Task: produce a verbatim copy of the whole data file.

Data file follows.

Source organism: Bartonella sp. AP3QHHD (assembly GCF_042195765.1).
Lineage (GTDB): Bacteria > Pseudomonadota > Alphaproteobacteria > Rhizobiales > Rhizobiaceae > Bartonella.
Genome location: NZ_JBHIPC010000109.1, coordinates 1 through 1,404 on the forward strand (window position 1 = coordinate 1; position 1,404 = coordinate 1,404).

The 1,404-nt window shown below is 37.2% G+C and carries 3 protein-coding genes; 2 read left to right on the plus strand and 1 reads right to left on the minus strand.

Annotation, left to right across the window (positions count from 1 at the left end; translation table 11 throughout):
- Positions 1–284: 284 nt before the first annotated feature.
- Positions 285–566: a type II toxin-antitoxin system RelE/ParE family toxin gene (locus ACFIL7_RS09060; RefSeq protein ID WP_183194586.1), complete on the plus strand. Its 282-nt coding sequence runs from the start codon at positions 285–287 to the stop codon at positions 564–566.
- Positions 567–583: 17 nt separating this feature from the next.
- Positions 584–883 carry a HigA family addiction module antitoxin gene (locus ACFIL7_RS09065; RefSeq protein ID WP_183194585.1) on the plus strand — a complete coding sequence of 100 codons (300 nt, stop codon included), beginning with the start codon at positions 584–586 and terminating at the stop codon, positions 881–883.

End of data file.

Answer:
Source organism: Bartonella sp. AP3QHHD (assembly GCF_042195765.1).
Lineage (GTDB): Bacteria > Pseudomonadota > Alphaproteobacteria > Rhizobiales > Rhizobiaceae > Bartonella.
Genome location: NZ_JBHIPC010000109.1, coordinates 1 through 1,404 on the forward strand (window position 1 = coordinate 1; position 1,404 = coordinate 1,404).

The 1,404-nt window shown below is 37.2% G+C and carries 3 protein-coding genes; 2 read left to right on the plus strand and 1 reads right to left on the minus strand.

Annotation, left to right across the window (positions count from 1 at the left end; translation table 11 throughout):
- Positions 1–284: 284 nt before the first annotated feature.
- Positions 285–566: a type II toxin-antitoxin system RelE/ParE family toxin gene (locus ACFIL7_RS09060; RefSeq protein ID WP_183194586.1), complete on the plus strand. Its 282-nt coding sequence runs from the start codon at positions 285–287 to the stop codon at positions 564–566.
- Positions 567–583: 17 nt separating this feature from the next.
- Positions 584–883 carry a HigA family addiction module antitoxin gene (locus ACFIL7_RS09065; RefSeq protein ID WP_183194585.1) on the plus strand — a complete coding sequence of 100 codons (300 nt, stop codon included), beginning with the start codon at positions 584–586 and terminating at the stop codon, positions 881–883.